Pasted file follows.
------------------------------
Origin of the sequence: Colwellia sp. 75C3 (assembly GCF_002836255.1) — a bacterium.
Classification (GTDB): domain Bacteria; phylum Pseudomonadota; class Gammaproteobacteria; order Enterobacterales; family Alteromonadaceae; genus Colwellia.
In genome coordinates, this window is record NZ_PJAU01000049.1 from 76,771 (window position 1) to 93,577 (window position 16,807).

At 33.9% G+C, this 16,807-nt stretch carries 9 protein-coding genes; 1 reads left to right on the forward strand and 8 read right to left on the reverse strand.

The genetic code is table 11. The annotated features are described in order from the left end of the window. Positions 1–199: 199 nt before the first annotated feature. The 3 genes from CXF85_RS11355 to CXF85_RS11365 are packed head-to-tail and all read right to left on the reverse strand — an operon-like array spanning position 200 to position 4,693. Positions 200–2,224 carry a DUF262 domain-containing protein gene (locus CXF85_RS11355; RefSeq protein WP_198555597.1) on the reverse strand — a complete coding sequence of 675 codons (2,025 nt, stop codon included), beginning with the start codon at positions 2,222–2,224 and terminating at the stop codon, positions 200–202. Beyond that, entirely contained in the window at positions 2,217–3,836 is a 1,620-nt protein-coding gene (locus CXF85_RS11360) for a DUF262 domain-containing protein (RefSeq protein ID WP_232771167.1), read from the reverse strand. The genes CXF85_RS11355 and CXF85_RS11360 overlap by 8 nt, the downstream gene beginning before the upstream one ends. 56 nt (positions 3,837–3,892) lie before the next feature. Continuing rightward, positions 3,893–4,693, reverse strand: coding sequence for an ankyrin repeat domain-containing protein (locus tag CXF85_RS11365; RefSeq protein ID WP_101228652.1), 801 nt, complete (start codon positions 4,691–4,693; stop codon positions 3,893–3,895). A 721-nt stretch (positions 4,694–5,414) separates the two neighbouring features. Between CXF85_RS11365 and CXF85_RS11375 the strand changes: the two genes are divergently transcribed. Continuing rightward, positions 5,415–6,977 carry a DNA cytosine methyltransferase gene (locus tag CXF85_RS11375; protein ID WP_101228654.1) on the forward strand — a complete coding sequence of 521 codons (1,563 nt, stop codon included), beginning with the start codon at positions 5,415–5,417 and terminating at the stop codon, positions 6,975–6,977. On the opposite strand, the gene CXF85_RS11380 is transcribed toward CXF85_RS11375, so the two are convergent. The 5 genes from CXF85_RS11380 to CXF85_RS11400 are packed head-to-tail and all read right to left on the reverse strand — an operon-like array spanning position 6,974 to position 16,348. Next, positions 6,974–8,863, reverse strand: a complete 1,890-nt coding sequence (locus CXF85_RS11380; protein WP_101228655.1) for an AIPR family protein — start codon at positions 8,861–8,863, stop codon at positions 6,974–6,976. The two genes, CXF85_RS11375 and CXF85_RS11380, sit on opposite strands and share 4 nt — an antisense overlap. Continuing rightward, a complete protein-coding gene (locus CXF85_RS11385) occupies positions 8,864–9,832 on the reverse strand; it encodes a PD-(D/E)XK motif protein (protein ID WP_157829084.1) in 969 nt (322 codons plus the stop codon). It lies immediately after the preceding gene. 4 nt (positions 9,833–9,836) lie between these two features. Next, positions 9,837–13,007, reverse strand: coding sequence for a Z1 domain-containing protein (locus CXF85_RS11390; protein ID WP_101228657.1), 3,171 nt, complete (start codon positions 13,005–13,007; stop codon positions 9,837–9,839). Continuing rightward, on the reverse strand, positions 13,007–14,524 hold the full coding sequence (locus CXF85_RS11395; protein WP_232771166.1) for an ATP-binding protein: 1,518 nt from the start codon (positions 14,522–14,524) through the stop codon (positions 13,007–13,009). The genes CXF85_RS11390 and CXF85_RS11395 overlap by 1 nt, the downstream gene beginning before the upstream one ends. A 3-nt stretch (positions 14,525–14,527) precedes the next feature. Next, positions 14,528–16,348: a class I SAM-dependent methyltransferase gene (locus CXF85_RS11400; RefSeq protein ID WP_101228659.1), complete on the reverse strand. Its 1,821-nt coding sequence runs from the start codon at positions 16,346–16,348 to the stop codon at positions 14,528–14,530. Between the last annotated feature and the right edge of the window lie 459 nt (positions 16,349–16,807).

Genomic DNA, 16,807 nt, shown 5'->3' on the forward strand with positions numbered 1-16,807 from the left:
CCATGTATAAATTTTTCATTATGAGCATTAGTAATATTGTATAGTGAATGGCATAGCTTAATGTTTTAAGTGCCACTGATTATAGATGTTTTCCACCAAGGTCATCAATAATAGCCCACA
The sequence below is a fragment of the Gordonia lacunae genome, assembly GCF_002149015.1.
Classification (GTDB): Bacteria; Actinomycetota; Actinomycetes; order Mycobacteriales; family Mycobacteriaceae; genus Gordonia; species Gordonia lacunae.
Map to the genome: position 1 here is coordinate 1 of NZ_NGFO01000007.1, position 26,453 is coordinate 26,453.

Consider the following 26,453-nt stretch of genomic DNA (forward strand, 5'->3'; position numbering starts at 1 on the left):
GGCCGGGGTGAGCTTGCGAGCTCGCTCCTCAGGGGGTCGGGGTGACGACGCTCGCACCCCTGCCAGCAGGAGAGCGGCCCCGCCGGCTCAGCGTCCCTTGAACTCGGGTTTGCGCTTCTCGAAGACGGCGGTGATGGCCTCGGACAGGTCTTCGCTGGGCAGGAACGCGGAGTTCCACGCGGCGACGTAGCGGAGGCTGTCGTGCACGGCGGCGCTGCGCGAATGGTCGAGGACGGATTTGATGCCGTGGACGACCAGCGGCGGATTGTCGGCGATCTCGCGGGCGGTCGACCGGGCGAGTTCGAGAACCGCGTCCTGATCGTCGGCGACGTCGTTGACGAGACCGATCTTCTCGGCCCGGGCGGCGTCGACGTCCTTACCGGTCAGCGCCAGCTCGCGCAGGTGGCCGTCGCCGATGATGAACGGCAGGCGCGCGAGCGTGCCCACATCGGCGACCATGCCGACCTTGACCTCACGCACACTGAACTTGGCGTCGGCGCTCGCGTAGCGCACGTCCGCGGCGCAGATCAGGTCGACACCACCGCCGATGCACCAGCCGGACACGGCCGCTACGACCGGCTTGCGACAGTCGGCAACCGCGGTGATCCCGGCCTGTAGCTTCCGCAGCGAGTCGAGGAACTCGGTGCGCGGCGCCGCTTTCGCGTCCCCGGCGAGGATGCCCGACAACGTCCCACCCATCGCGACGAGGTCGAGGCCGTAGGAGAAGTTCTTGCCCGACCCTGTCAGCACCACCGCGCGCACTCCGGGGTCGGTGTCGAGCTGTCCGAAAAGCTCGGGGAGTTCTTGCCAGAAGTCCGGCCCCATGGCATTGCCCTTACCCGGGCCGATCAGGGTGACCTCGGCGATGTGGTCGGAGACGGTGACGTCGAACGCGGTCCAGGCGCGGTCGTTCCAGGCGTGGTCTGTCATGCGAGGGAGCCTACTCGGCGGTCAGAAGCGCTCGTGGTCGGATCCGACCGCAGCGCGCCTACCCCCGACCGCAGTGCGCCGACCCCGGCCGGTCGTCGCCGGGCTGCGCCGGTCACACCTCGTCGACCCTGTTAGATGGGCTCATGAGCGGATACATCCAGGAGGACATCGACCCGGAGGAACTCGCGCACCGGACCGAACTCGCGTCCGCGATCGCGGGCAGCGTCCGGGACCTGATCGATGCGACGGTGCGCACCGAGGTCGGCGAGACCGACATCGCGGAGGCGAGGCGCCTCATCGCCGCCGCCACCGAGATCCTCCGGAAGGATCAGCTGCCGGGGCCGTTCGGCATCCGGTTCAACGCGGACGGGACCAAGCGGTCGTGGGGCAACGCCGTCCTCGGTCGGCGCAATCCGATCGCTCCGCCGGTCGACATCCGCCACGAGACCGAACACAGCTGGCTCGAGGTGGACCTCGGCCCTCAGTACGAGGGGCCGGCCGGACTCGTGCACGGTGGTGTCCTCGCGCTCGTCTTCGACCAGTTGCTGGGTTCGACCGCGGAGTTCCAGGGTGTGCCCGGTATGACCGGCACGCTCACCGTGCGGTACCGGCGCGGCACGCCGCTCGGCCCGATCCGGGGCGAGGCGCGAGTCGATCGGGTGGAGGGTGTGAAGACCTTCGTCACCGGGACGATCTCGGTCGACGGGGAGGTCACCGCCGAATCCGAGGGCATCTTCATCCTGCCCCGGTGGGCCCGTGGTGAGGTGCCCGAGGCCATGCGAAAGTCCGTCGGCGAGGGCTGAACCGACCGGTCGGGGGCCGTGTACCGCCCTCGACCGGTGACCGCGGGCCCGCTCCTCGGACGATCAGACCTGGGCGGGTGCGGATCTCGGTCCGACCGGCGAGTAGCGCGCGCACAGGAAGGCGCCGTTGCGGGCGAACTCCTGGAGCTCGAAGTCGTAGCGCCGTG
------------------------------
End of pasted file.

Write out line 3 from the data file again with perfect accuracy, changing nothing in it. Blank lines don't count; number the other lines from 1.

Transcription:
In genome coordinates, this window is record NZ_PJAU01000049.1 from 76,771 (window position 1) to 93,577 (window position 16,807).